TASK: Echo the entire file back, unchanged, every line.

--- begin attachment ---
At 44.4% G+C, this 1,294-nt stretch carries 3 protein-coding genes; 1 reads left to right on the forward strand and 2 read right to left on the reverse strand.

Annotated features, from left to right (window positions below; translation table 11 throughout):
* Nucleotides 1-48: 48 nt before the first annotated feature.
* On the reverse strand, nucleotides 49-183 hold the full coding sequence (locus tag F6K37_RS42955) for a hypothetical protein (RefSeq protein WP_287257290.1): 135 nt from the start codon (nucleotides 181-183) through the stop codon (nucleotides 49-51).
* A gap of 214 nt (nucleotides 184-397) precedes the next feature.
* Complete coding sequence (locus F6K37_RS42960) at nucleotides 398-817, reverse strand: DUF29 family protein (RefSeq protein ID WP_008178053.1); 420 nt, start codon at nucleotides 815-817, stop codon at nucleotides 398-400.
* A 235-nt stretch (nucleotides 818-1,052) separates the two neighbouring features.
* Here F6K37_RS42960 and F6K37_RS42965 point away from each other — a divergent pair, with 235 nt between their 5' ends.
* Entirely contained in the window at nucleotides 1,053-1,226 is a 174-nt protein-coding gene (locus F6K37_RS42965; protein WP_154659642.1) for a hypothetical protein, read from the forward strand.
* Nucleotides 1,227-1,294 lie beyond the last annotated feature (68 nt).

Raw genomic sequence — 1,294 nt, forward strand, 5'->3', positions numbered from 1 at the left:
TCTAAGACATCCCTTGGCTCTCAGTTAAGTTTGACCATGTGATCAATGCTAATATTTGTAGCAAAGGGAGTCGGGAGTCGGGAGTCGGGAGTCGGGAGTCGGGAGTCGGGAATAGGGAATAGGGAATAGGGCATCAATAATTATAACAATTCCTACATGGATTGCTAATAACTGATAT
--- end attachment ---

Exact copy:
At 44.4% G+C, this 1,294-nt stretch carries 3 protein-coding genes; 1 reads left to right on the forward strand and 2 read right to left on the reverse strand.

Annotated features, from left to right (window positions below; translation table 11 throughout):
* Nucleotides 1-48: 48 nt before the first annotated feature.
* On the reverse strand, nucleotides 49-183 hold the full coding sequence (locus tag F6K37_RS42955) for a hypothetical protein (RefSeq protein WP_287257290.1): 135 nt from the start codon (nucleotides 181-183) through the stop codon (nucleotides 49-51).
* A gap of 214 nt (nucleotides 184-397) precedes the next feature.
* Complete coding sequence (locus F6K37_RS42960) at nucleotides 398-817, reverse strand: DUF29 family protein (RefSeq protein ID WP_008178053.1); 420 nt, start codon at nucleotides 815-817, stop codon at nucleotides 398-400.
* A 235-nt stretch (nucleotides 818-1,052) separates the two neighbouring features.
* Here F6K37_RS42960 and F6K37_RS42965 point away from each other — a divergent pair, with 235 nt between their 5' ends.
* Entirely contained in the window at nucleotides 1,053-1,226 is a 174-nt protein-coding gene (locus F6K37_RS42965; protein WP_154659642.1) for a hypothetical protein, read from the forward strand.
* Nucleotides 1,227-1,294 lie beyond the last annotated feature (68 nt).

Raw genomic sequence — 1,294 nt, forward strand, 5'->3', positions numbered from 1 at the left:
TCTAAGACATCCCTTGGCTCTCAGTTAAGTTTGACCATGTGATCAATGCTAATATTTGTAGCAAAGGGAGTCGGGAGTCGGGAGTCGGGAGTCGGGAGTCGGGAGTCGGGAATAGGGAATAGGGAATAGGGCATCAATAATTATAACAATTCCTACATGGATTGCTAATAACTGATAT